Most of the current clinical anti-tumor drugs used in chemotherapy move around in the patient's blood after intake and are unable to pinpoint the targeted tumor. As a result, while killing the tumor cells, the healthy cells may also be killed as "collateral damage", leading to undesired side effects. Aiming to overcome this problem, Dr Zhu Guangyu, Associate Professor of Department of Chemistry, City University of Hong Kong (CityU) and his research team have recently developed phorbiplatin, an anti-cancer prodrug that can be controllably activated by red light. With its unique "on-site" activation characteristic, it will effectively kill cancer cells and minimize damage to normal tissues.
Phorbiplatin is a small-molecule platinum(IV) anti-cancer prodrug. Prodrug is a compound that will only be pharmacologically active after activation inside the body. Phorbiplatin is shown to be inert in the dark but can be activated under low-power red-light irradiation. "Under short-period irradiation with low intensity of red light (650 nm, 7 mW/cm2) and without any external catalyst, phorbiplatin is reduced to oxaliplatin, a first-line clinical chemotherapeutic drug, as well as pyropheophorbide a (PPA), a photoactivation ligand. Both substances are effective in killing tumor cells," Dr Zhu explained the controllable activation property.
"Phorbiplatin is the first small-molecule platinum(IV) prodrug that can be activated by a red light," he added.
Unique photoreduction mechanism first discovered
Previously, researchers utilized ultraviolet light to activate small-molecule platinum anti-tumor drugs. However, ultraviolet light has poor penetration depth and can also damage cells. Therefore related experiments have not yet been conducted in vivo. On the contrary, "red light does not harm normal cells. And it possesses higher penetration depth through the skin to reach the subcutaneous tumor," Dr Zhu explained his choice of red light in this research.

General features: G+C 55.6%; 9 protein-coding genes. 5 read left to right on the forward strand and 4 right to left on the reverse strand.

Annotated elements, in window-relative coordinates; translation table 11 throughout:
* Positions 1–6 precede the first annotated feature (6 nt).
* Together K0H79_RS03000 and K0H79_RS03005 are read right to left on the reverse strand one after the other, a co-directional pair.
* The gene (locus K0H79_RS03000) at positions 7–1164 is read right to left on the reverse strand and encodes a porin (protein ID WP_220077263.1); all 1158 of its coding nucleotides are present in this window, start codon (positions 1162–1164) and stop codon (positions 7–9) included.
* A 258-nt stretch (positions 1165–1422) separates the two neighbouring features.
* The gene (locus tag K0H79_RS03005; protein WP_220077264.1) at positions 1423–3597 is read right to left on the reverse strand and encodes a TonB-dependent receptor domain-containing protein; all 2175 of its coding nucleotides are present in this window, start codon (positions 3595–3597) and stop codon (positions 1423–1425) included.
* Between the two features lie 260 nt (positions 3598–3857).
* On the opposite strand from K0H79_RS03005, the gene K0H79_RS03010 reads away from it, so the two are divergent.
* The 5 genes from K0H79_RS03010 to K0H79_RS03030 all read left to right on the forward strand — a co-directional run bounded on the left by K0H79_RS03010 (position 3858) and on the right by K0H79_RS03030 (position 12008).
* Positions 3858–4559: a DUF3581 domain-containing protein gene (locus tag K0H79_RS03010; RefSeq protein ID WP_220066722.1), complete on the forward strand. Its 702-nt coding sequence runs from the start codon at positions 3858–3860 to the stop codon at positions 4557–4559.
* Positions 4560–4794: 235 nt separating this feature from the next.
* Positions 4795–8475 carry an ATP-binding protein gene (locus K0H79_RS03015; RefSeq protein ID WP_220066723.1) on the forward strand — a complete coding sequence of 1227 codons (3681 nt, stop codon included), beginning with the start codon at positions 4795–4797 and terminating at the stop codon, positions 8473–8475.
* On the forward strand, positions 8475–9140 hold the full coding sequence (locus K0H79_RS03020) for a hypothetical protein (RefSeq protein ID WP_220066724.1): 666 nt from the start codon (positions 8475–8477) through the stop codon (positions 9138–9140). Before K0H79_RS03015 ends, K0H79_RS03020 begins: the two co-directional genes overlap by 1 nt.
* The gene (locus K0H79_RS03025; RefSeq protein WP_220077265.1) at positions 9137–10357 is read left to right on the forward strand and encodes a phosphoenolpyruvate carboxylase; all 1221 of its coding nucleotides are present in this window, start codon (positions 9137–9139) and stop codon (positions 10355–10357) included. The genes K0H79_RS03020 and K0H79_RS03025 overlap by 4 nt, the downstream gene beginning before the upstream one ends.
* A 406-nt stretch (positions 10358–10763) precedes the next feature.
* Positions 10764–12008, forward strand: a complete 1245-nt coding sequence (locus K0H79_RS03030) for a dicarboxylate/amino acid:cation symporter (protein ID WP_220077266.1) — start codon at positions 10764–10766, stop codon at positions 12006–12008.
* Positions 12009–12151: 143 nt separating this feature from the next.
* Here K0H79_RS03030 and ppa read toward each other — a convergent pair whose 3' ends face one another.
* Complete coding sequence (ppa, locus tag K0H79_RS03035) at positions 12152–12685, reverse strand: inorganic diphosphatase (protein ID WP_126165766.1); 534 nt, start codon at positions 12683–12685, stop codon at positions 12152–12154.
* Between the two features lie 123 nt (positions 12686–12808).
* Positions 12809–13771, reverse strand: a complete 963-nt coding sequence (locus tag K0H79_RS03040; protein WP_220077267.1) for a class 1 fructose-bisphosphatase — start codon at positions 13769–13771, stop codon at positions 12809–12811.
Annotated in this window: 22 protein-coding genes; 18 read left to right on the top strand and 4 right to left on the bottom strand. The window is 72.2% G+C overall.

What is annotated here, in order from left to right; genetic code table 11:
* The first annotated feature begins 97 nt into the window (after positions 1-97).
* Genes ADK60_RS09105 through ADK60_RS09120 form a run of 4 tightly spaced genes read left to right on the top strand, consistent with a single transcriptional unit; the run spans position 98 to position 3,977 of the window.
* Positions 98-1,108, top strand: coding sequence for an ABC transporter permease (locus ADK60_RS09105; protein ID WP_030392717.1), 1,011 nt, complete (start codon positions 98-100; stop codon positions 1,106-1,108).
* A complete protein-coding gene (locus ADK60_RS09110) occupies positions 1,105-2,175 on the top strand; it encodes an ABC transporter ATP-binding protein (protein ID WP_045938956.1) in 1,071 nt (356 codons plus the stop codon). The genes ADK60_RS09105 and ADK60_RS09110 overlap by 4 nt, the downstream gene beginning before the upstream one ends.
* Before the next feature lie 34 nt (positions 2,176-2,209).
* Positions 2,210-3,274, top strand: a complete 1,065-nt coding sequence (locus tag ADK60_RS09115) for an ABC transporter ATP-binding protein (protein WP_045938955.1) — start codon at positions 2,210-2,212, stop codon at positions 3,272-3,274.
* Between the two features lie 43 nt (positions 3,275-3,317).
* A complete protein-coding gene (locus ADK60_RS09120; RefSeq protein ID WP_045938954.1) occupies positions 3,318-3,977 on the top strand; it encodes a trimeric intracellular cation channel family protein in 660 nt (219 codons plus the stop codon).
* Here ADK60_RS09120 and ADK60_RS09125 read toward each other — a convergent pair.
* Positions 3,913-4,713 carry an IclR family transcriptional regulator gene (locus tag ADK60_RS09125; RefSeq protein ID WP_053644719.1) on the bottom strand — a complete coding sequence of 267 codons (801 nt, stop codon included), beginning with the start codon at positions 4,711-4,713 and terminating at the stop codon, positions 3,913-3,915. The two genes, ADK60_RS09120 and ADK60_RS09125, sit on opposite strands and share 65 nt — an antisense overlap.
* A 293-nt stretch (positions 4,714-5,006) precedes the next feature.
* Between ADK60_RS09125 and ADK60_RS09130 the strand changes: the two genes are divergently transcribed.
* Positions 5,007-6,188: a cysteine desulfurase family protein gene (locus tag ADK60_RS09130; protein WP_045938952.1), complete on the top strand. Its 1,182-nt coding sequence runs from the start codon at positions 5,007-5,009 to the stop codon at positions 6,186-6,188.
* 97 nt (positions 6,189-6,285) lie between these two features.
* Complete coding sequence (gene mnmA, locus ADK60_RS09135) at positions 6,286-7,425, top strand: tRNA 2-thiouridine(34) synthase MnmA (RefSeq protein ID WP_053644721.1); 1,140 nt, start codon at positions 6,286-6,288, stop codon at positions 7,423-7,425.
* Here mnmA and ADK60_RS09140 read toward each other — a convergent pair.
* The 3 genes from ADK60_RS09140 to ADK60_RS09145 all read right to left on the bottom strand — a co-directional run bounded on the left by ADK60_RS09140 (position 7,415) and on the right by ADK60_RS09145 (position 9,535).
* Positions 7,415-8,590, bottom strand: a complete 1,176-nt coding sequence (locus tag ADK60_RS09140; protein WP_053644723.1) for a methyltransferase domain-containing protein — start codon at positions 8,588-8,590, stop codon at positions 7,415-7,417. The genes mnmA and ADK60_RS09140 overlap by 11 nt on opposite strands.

It took the team around 3 years to discover and study phorbiplatin, which is scaffolded on the molecular structure of oxaliplatin, a first-line anti-tumor drug widely used in the treatment of different cancers, such as colorectal cancer, gastric cancer, and ovarian cancer. The team functionlized oxaliplatin with PPA, which is a photosensitizer in photodynamic therapy and highly sensitive to red light, as the photoactive ligand to obtain phorbiplatin. Under irradiation with low intensity of red light, PPA acts as a "photo-induced redox relay" to transfer electrons from reducing agents to the platinum(IV) center to facilitate the reduction process, and as a result, releasing oxaliplatin.
Citing the statistics from the research, Dr Zhu said only a short period of irradiation would trigger the photoreduction mechanism. In just 10 minutes, 81% of phorbiplatin was reduced rapidly to oxaliplatin and PPA. Phorbiplatin is controllably activated by red light in a spatial and temporal fashion and holds promise for minimizing the side effects originating from non-specific activation.